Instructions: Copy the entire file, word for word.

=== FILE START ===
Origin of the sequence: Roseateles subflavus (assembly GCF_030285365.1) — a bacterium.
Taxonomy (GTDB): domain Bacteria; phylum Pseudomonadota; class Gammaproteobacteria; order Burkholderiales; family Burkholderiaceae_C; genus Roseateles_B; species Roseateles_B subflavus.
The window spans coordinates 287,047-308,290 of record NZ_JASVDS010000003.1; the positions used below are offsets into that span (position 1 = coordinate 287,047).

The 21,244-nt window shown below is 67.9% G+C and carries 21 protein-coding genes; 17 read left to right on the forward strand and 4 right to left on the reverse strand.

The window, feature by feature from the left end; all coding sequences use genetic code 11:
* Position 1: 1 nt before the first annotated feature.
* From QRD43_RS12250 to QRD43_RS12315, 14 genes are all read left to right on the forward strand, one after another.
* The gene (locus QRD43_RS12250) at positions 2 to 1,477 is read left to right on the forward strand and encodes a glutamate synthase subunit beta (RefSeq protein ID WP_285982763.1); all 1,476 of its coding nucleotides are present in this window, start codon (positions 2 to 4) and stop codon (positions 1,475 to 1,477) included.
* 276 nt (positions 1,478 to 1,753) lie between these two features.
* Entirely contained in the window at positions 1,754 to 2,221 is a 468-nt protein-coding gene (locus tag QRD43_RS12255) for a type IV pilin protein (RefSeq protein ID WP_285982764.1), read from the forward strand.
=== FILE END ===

Origin of the sequence: Roseateles subflavus (assembly GCF_030285365.1) — a bacterium.
Taxonomy (GTDB): domain Bacteria; phylum Pseudomonadota; class Gammaproteobacteria; order Burkholderiales; family Burkholderiaceae_C; genus Roseateles_B; species Roseateles_B subflavus.
The window spans coordinates 287,047-308,290 of record NZ_JASVDS010000003.1; the positions used below are offsets into that span (position 1 = coordinate 287,047).

The 21,244-nt window shown below is 67.9% G+C and carries 21 protein-coding genes; 17 read left to right on the forward strand and 4 right to left on the reverse strand.

The window, feature by feature from the left end; all coding sequences use genetic code 11:
* Position 1: 1 nt before the first annotated feature.
* From QRD43_RS12250 to QRD43_RS12315, 14 genes are all read left to right on the forward strand, one after another.
* The gene (locus QRD43_RS12250) at positions 2 to 1,477 is read left to right on the forward strand and encodes a glutamate synthase subunit beta (RefSeq protein ID WP_285982763.1); all 1,476 of its coding nucleotides are present in this window, start codon (positions 2 to 4) and stop codon (positions 1,475 to 1,477) included.
* 276 nt (positions 1,478 to 1,753) lie between these two features.
* Entirely contained in the window at positions 1,754 to 2,221 is a 468-nt protein-coding gene (locus tag QRD43_RS12255) for a type IV pilin protein (RefSeq protein ID WP_285982764.1), read from the forward strand.